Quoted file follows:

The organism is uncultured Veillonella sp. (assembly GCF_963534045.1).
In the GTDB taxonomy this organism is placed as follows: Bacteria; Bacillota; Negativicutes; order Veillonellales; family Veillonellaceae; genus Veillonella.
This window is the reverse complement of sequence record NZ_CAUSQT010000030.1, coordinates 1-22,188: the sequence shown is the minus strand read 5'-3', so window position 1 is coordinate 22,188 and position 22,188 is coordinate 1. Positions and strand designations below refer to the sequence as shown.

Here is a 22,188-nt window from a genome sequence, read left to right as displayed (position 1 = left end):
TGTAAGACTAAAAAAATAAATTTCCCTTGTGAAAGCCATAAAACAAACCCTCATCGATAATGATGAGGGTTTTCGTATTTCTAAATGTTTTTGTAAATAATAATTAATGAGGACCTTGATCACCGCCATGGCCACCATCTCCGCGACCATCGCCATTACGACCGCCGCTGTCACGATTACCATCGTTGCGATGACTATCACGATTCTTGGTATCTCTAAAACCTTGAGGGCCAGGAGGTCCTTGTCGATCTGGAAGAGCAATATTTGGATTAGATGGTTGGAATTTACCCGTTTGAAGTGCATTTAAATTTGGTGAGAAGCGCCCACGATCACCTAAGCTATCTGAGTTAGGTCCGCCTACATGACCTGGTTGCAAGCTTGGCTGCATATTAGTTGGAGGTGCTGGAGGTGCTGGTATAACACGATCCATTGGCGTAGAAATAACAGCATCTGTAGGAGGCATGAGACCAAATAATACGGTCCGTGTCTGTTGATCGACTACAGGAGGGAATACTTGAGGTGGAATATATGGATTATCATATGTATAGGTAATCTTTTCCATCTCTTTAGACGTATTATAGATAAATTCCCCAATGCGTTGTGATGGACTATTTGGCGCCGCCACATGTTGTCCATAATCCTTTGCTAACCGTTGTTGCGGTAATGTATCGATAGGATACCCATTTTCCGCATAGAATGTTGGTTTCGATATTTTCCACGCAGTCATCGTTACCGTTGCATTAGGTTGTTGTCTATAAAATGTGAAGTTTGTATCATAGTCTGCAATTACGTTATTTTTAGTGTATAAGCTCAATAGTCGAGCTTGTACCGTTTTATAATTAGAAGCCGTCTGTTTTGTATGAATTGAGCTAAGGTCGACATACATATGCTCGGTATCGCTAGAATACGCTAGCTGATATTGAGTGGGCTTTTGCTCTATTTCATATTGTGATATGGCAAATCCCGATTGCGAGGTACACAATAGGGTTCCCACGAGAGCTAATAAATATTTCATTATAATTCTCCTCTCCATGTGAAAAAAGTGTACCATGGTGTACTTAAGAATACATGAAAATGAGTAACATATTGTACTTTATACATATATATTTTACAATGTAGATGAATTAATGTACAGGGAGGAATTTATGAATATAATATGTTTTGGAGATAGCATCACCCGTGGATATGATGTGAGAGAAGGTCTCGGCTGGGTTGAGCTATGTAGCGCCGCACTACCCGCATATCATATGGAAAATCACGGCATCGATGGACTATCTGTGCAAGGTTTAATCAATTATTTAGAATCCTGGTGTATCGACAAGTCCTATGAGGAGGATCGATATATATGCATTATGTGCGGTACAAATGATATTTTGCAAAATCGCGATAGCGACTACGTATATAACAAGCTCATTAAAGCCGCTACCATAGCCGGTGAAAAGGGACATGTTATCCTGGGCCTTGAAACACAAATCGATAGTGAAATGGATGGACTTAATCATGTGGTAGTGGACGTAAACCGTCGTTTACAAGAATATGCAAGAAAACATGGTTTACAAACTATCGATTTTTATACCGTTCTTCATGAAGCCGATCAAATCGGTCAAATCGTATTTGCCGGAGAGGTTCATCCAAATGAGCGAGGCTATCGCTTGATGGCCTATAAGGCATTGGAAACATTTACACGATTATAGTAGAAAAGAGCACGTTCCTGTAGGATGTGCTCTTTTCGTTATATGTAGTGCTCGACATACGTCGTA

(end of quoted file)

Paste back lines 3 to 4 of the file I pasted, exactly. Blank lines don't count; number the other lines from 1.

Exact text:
This window is the reverse complement of sequence record NZ_CAUSQT010000030.1, coordinates 1-22,188: the sequence shown is the minus strand read 5'-3', so window position 1 is coordinate 22,188 and position 22,188 is coordinate 1. Positions and strand designations below refer to the sequence as shown.

Here is a 22,188-nt window from a genome sequence, read left to right as displayed (position 1 = left end):